The Role of PCB Assembly in the Medical Industry
Printed circuit boards (PCBs) are crucial in healthcare and medicine. As the industry continues to innovate to provide patients and their caregivers with the best technology, more and more research, treatment, and diagnostic strategies have moved towards automation. As such, more work will need to be performed involving PCB assembly in order to improve medical equipment and devices in the industry.
The importance of PCB assembly in the medical industry will only continue to grow, as the population continues to age. Today, PCBs play crucial roles in medical imaging units, such as MRIs, as well as heart-monitoring devices, such as pacemakers. Even body temperature monitoring gadgets and responsive neurostimulators implement state of the art PCB technology and components. Here, we will discuss the role that PCB assembly plays in the medical industry.
Electronic Health Records
In the past, electronic health records were poorly integrated and many lacked any form of connection. Instead, each was a separate system that handled orders, documentation, and other tasks in an isolated manner. With time the systems have become integrated to form a more holistic picture, which allowed the medical industry to accelerate patient care while also boosting efficiency dramatically.
There have been great strides regarding the consolidation of the information of patients. However, the potential for further advances is nearly endless, as the future will usher in a new data-driven medical age. That is, electronic health records will be used as a modern tool that will allow the medical industry to collect pertinent data about the population; allowing it to ameliorate both the success rates and results of medical treatments on a perpetual basis.
Thanks to advances in PCB assembly traditional wires and cords have quickly become a thing of the past. While plugging and unplugging wires and cords from conventional electrical outlets was the norm in the past, modern medical innovations have allowed doctors to take care of their patients on the go, from almost anywhere on the globe.
In fact, the mobile healthcare market is estimated to be valued at over 20 billion dollars this year alone, and smartphones, iPads and other such devices allow healthcare providers to easily receive and transmit vital healthcare information as needed. Documentation, ordering equipment and medication, and researching certain symptoms or conditions in order to better help patients can all be performed with a few simple clicks thanks to advances in mobile healthcare.
Medical Devices that Can be Worn
The market for medical devices that can be worn by patients has grown at a rate of over 16% a year. Moreover, the medical devices are getting smaller, lighter, and easier to wear, while not compromising accuracy or durability. Many such devices use top of the line motion sensors in order to compile pertinent data that is then relayed to the appropriate medical health care professionals.
For instance, some medical devices will immediately notify the proper authorities if a patient has fallen and injured themselves, and two-way voice communication is also possible so that the patient can respond if they are still conscious. Some of the medical devices on the market are so sophisticated that they can even detect when a patient’s wound has become infected.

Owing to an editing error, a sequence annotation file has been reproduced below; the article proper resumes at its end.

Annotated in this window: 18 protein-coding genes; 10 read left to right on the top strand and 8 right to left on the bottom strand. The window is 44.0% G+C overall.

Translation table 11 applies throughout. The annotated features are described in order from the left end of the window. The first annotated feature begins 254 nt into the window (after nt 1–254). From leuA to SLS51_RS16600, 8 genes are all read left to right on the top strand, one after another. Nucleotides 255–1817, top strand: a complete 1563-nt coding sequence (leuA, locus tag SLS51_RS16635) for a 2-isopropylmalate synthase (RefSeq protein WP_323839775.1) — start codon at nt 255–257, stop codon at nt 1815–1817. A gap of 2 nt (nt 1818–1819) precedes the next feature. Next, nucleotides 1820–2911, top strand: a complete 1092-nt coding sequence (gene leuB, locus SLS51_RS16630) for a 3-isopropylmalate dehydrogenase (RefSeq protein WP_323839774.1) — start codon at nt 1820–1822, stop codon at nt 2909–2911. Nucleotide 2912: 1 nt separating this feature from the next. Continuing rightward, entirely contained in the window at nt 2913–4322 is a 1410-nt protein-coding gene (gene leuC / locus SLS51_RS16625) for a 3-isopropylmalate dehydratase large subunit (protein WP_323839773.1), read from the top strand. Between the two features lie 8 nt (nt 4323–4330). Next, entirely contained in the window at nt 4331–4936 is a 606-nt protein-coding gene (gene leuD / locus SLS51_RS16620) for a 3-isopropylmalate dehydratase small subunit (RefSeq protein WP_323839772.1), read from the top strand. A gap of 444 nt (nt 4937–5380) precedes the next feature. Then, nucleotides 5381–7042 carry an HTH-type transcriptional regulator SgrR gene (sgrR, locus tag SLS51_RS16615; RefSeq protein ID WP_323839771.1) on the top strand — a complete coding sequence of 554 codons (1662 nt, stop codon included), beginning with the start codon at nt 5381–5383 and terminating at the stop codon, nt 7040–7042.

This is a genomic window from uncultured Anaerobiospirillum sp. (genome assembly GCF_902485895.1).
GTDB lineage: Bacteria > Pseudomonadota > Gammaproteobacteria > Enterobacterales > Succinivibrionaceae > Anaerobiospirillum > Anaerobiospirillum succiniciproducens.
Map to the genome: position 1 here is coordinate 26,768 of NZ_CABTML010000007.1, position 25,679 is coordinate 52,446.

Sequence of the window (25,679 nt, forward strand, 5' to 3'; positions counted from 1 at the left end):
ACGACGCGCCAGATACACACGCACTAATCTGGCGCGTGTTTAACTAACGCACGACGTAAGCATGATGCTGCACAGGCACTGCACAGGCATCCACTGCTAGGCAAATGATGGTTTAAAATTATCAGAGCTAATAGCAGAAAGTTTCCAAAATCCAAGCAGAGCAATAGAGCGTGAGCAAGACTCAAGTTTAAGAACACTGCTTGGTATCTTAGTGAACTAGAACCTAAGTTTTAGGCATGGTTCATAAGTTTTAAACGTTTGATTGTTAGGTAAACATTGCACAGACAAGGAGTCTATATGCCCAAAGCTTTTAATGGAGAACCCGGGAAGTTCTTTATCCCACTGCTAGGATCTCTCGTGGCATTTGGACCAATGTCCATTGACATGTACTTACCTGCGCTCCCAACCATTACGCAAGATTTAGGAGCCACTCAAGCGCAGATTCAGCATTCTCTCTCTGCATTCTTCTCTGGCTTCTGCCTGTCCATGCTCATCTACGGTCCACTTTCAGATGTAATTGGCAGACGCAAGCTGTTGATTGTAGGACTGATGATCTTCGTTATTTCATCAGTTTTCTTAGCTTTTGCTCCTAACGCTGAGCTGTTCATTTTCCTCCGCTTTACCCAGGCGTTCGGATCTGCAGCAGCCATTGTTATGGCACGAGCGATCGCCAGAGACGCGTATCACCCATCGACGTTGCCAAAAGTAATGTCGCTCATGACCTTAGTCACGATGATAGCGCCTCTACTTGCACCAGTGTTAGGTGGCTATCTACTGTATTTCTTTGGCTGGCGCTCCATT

With the population rapidly increasing and growing older, mobility and access to the proper healthcare facilities and personnel will become a more pressing issue; so mobile healthcare must continue to evolve in order to accommodate the needs of the sick and elderly.
Medical Devices that Can be Implanted
The usage of PCB assembly becomes more complicated when implantable medical devices are involved, as there is no uniform standard to which all PCB components adhere to. That is, different implants will accomplish different goals for different medical conditions, and the precarious nature of the implant will also impact the design and manufacturing of the PCB. In any event, when PCBs are meticulously designed they can allow the deaf to hear via cochlear implants; some for the first time in their lives.
What’s more, those who suffer from advanced cardiovascular disease can benefit from implanted defibrillators, as they may be more susceptible to sudden and unexpected cardiac arrest that can happen anywhere, or be triggered by trauma.
Interestingly, those who suffer from epilepsy can benefit from a device known as a responsive neurostimulator, or RNS. The RNS is directly implanted into the brain of the patient and can help patients who do not respond well to regular seizure reducing medications. The RNS works by releasing an electric shock whenever it picks up on any unusual brain activity and monitors the patient’s brain activity 24 hours a day, 7 days a week.
Unbeknownst to some, instant messaging apps and walkie-talkies have only been used for a short period of time in many hospitals. In the past, overhead PA systems, beepers, and pagers were considered the norm for inter-office communication. Some experts have blamed the relatively slow adoption of instant messaging apps and walkie-talkies in the medical industry on security questions, as well as HIPAA concerns.
However, medical experts can now use various systems that use clinically-based systems, web apps, and smart devices in order to transmit lab tests, messages, secure alerts, and other information to relevant parties.